Saturday, November 10, 2018

Conceptual Modeling Is Not Data Modeling

“Ok, now that we have those two (Parts 3 and 4 of your series) 'on the table' so to speak, perhaps you would address these questions...
1. Would it be safe to say that facts expressed in a Conceptual model should be verifiable in reality?

2. Are the following facts logically equivalent or are they different:

a) The car with license number 62-JZK-6 has the color aquamarine blue
b) De auto met kenteken 62-JZK-6 heeft de kleur aquamarijnblauw

3. If a previously true fact is found in reality to be verifiably false, would that mean the Conceptual model is wrong or the Logical model, or reality?”

“I'm going to add another:

4. How does RDM handle temporal changes to the 'truth' of statement 2a) when:

a) The owner of the car paints it black.
b) The owner of the license plate legally transfers it to a truck.
c) The owner of the car replaces every single part except the chassis.”

John O'Gorman asked me these questions in a LinkedIn exchange[1] in response to my comments in another exchange on modeling[2], where I alerted to the confusion of levels of representation common in the industry, particularly conceptual-logical conflation(CLC)[3]: calling conceptual modeling data modeling both reflects and induces it.

Online exchanges are not a proper vehicle for learning, particularly foundation knowledge. Which is why I publish free blog posts, and papers and books, to which to refer interested serious data professionals. It just so happened that my just posted four-part series covers the subject at hand[4], so I referred to it, as well as other writings (the answers are already there if one cares to read them). I will not discuss the whole exchanges -- read them and judge for yourself -- but I promised to answer the questions here, where I can do them justice.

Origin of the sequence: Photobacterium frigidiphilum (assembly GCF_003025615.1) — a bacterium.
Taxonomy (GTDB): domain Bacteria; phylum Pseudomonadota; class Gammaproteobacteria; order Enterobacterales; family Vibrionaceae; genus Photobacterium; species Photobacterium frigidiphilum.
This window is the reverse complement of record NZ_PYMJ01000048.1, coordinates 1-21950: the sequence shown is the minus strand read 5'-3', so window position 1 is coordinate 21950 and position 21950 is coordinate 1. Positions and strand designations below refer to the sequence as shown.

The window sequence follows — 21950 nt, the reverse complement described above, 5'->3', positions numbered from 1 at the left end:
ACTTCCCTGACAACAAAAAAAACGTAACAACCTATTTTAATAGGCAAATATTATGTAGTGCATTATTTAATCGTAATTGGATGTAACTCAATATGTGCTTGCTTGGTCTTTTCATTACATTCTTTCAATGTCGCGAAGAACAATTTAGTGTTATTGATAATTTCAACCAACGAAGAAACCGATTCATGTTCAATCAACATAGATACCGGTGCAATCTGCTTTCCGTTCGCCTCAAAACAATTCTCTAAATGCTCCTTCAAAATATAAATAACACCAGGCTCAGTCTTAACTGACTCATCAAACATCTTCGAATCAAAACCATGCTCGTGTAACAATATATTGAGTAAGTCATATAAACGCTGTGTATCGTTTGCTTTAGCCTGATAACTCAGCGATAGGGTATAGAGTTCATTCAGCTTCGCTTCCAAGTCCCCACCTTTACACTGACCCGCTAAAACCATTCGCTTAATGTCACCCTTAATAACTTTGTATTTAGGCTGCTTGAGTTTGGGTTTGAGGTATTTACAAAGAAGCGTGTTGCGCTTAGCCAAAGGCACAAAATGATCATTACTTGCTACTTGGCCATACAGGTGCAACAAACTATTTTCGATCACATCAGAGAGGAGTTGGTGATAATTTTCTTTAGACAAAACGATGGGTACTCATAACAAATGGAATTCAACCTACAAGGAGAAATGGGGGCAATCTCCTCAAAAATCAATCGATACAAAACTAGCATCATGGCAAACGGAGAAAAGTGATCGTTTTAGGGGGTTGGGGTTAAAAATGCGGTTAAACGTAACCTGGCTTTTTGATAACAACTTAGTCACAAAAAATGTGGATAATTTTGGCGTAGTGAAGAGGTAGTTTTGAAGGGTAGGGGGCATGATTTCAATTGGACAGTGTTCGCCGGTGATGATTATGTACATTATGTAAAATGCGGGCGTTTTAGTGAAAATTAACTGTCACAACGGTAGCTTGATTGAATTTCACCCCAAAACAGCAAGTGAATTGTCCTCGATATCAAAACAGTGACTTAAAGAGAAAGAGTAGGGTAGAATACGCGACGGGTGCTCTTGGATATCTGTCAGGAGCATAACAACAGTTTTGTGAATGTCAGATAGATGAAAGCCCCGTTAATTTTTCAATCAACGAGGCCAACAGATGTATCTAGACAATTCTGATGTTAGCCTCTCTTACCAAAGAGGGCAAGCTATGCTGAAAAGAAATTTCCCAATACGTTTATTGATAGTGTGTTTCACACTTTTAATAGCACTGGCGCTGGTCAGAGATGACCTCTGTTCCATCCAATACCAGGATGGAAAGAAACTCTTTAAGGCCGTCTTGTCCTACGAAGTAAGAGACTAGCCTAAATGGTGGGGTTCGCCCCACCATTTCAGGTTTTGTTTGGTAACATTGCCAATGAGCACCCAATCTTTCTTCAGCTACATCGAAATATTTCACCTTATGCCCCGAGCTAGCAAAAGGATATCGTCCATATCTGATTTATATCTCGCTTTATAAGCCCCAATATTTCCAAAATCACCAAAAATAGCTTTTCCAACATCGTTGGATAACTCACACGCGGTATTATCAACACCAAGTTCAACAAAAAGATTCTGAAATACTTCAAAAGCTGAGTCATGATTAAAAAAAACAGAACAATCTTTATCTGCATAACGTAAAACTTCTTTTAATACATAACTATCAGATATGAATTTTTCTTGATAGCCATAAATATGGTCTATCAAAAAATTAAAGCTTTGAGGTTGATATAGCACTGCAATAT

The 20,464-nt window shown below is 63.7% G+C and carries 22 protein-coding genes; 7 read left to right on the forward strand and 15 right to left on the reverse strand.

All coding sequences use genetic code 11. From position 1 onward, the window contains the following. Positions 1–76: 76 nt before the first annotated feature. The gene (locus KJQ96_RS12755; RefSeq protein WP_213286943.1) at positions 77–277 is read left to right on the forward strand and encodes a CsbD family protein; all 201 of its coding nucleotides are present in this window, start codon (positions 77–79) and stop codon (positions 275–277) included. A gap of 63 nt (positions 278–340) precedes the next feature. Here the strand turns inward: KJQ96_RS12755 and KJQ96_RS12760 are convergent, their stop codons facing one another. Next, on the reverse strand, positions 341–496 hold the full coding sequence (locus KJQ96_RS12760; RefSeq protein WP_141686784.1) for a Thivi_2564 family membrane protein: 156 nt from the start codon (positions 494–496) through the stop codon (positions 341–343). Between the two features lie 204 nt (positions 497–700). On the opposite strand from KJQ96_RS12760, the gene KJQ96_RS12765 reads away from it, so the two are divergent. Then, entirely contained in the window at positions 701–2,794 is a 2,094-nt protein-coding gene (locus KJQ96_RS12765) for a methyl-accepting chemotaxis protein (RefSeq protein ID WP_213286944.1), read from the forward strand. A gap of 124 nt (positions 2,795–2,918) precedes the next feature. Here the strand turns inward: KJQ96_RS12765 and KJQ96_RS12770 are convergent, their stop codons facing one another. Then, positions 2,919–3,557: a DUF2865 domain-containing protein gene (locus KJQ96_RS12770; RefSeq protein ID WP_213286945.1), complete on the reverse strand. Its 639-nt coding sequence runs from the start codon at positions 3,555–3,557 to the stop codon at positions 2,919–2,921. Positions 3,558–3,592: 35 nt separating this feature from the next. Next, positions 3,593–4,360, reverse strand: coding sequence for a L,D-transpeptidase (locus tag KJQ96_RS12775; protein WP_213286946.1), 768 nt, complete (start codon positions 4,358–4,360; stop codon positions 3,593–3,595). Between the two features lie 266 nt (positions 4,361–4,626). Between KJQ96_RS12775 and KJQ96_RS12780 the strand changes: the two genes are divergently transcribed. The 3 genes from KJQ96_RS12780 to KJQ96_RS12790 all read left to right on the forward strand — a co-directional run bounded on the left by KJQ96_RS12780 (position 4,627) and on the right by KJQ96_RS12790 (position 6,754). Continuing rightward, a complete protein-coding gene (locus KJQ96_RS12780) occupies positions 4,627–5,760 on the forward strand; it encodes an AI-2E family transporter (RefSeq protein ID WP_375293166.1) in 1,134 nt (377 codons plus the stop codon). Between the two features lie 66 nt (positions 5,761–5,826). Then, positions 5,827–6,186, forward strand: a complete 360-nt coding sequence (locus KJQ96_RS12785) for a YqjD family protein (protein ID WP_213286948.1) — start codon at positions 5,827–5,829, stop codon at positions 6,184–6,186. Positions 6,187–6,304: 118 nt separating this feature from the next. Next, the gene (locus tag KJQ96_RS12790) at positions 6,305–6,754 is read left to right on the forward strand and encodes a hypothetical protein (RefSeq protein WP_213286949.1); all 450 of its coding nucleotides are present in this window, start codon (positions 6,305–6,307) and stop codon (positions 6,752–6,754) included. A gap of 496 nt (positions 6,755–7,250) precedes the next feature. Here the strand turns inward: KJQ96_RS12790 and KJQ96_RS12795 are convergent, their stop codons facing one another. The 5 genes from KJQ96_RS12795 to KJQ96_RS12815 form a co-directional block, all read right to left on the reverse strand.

John raises primarily conceptual, not data model issues -- the latter are subservient to decisions in the former -- but then asks "how does RDM handle..." From experience, I recognize implicit doubts that the RDM can. As far as we know there is no formal data model[5] that is a superior alternative to the RDM with respect to "handling" conceptual issues (in fact, there is no other formal data model -- i.e., that satisfies Codd's definition -- period).


Since most of the issues involved are covered by McGoveran's work in progress[6] (in which my multi-part series is rooted), to ensure consistency with it I passed the questions by him. As he too pointed out, "Answers that work in all situations require highly complicated discussions and lots of time, and trying to teach someone without proper experience and educational background would be very cumbersome, or an oversimplication via online exchanges." 


Here's what's possible within the constraints of a blog post -- the serious reader is referred to our writings.

Saturday, November 3, 2018

Understanding Conceptual vs. Data Modeling Part 4: Property-Entity Modeling


In Part 1  and Part 2  we explained that when the RDM (1969-70) and the E/RM (1976) were introduced, no clear distinction was made between an informal conceptual level as we now understand it, and a formal logical level. In 1980 Codd gave the first definition of a formal data model, and in the later 80s the conceptual-logical-physical distinction of levels of representation emerged.  If the definition is applied to the E/RM and the RDM, only the latter explicitly satisfies it at the logical level. In Part 3 we presented a typical case of conflation, common in the industry, of the conceptual and logical levels, and confusion of types of model (conceptual, logical, physical, and data).

While the E/RM can be used for conceptual modeling, its weaknesses as such have been thoroughly discussed elsewhere[1], and we will not repeat them here. As promised, we outline a new conceptual modeling approach that makes a different ontological commitment than all modeling to date, and requires RDM extensions for consistency with it.